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Qualitative for Programmers

Qualitative for Programmers

Qualitative research is a valuable source of information for programmers. It can help you develop more listener-friendly content.

Talking into the microphone can be a lonely experience. You know people are out there listening, but who are they? What do they like to do? Where do they hang out? According to radio consultant Ed Shane:

“Choosing an individual creates a focus of attention that helps a skilled on-air performer utilize radio’s power as a one-to-one medium. The idea of using this type of attention focus is to create a metaphor for the entire audience. Since there are no pictures, no illustrations, no printed words, radio relies upon the private link between what is broadcast and the listener’s imagination and interpretation. We ask announcers to visualise their typical listener as if that person were sitting right there in the control room. When the image is clear, we tell them, talk to that person in a natural, conversational way.” (Managing Radio, Sound Concepts, Section 2.1)

Qualitative data allows you to pinpoint listener types by daypart. For instance, how does your morning audience differ from that of other dayparts? Zeroing in on a particular daypart audience’s characteristics is a great way to develop content that will focus on what the listener wants. For example, if your audience over-indexes the market for watching HBO, you should be sure to talk about Game of Thrones on Monday.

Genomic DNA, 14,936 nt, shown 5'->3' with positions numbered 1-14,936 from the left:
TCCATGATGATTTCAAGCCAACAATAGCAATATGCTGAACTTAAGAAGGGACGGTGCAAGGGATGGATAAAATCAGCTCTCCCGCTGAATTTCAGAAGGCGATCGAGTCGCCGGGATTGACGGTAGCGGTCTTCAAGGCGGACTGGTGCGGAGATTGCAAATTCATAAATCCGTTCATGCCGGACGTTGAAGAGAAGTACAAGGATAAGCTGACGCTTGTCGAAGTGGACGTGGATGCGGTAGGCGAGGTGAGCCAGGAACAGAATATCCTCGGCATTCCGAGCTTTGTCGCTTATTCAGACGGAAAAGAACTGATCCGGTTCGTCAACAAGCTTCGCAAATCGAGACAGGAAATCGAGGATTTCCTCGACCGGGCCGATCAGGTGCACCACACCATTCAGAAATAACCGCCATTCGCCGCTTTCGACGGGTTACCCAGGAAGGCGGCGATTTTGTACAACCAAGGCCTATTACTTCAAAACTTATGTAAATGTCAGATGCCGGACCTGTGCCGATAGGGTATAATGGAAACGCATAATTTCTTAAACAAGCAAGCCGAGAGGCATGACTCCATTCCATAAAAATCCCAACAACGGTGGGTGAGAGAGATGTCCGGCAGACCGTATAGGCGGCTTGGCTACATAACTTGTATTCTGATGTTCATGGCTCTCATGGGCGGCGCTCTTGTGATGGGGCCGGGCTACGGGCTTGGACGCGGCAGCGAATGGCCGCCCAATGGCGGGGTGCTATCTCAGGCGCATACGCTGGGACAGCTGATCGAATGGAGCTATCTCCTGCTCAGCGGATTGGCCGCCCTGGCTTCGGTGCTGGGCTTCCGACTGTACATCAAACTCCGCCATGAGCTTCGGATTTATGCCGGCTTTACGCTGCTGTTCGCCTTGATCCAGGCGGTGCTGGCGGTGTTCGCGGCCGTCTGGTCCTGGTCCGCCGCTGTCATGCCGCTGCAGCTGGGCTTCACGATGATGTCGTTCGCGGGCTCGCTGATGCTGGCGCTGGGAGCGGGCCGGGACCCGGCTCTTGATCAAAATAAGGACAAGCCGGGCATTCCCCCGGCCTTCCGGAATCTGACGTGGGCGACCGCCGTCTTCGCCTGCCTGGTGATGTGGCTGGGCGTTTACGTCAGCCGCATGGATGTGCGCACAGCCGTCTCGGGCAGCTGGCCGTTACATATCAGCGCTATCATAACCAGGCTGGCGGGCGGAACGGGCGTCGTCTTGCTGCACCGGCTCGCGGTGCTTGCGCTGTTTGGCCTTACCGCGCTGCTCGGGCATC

Here are just a few questions you can answer to understand your typical listener better:

  • Do they have children?
  • What is their political party affiliation?
  • What is their education level?
  • What type of job do they have?
  • What is their household income?
  • Where do they shop?
  • What charitable organizations do they donate to?
  • Do they have pets?
  • What are their hobbies?
  • What do they watch?
  • Are they movie goers?

By focusing on your listeners’ lifestyle preferences you can have a positive effect on their occasions and durations of listening.

Information about your listeners’ characteristics and interests can also help guide your promotions. Choose the restaurant that your listeners frequent the most. Are they into movies? Gardening? Bowling?

Qualitative data also includes where your listeners are – where they live, work, and what roads they travel. You can use this information to decide where to do appearances.

And then there’s your personality beyond your on-air product. Qualitative research will tell you what forms of social media your listeners use most so you’ll know how to reach them when the radio’s off. And it can guide you to share the right content. If a lot of your listeners have pets, bring on the cute cat GIFs!

If you need help mining qualitative data to your best advantage, fill in the form below and we’ll talk.

Good luck!

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